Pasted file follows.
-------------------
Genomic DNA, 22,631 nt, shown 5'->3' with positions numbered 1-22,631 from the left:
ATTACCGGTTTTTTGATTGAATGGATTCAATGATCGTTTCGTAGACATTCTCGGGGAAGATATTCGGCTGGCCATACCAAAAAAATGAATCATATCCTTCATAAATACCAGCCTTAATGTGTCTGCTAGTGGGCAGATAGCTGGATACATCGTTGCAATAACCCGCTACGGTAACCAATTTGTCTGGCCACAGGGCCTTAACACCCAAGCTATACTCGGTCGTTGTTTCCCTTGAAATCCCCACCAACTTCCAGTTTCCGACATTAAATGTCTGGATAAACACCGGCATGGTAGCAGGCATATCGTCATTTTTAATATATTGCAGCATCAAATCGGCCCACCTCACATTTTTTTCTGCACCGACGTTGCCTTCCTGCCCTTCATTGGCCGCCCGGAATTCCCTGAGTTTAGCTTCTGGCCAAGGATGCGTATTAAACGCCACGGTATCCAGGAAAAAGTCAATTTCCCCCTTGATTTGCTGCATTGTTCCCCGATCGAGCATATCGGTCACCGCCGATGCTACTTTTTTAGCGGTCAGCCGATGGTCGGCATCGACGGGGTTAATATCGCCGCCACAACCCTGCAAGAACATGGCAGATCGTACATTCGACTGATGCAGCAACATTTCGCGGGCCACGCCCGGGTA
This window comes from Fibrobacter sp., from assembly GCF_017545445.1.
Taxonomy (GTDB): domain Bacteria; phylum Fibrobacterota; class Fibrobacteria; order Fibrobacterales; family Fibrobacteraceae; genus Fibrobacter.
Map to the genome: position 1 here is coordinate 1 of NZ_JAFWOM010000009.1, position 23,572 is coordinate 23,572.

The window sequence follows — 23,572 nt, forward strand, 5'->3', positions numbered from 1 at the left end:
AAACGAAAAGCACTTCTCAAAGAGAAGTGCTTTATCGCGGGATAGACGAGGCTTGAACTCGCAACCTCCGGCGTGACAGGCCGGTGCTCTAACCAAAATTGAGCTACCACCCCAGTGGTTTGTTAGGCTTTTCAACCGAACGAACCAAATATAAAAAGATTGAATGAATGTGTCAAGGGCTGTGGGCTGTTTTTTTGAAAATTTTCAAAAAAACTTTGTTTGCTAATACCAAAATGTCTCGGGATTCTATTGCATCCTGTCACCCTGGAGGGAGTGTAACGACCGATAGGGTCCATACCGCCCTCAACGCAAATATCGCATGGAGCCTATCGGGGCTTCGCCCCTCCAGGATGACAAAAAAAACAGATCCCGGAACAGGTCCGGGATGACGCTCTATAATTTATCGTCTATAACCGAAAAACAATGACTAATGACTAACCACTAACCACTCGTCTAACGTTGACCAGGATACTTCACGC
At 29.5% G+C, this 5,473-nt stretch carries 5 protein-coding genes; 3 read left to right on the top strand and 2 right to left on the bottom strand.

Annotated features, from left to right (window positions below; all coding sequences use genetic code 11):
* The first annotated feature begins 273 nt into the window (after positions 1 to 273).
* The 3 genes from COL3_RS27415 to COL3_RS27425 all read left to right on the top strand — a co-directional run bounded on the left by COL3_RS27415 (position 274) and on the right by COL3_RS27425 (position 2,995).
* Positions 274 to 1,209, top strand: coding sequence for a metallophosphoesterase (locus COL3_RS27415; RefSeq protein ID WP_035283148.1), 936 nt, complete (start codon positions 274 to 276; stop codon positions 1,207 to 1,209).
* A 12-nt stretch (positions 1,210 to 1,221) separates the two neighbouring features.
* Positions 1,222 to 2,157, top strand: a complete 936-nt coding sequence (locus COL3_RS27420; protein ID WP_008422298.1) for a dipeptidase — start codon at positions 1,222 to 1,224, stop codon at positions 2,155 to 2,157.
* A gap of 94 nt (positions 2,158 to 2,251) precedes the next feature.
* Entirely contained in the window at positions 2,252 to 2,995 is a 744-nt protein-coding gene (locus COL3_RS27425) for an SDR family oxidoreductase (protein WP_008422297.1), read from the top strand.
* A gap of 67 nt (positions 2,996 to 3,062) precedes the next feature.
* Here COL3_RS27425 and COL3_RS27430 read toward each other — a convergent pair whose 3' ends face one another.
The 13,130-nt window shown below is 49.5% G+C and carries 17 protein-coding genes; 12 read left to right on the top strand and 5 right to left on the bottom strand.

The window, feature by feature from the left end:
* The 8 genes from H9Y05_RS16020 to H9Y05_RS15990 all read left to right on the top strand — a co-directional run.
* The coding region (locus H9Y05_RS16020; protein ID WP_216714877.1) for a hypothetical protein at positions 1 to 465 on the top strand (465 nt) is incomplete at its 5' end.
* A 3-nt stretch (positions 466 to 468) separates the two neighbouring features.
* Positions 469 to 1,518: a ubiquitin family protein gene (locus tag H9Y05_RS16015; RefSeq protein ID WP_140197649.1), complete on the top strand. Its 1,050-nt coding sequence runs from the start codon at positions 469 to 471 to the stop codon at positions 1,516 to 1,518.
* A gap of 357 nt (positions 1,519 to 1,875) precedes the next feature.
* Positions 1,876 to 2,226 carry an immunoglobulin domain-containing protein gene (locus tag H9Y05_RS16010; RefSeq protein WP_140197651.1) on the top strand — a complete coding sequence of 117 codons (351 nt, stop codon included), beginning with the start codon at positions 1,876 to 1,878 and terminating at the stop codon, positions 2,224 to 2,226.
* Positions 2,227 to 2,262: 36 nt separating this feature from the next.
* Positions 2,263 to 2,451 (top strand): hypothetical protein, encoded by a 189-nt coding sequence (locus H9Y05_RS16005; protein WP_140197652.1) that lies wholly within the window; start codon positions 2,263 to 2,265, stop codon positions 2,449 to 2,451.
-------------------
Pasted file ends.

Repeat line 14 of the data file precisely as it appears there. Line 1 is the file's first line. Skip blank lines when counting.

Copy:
* Positions 1,222 to 2,157, top strand: a complete 936-nt coding sequence (locus COL3_RS27420; protein ID WP_008422298.1) for a dipeptidase — start codon at positions 1,222 to 1,224, stop codon at positions 2,155 to 2,157.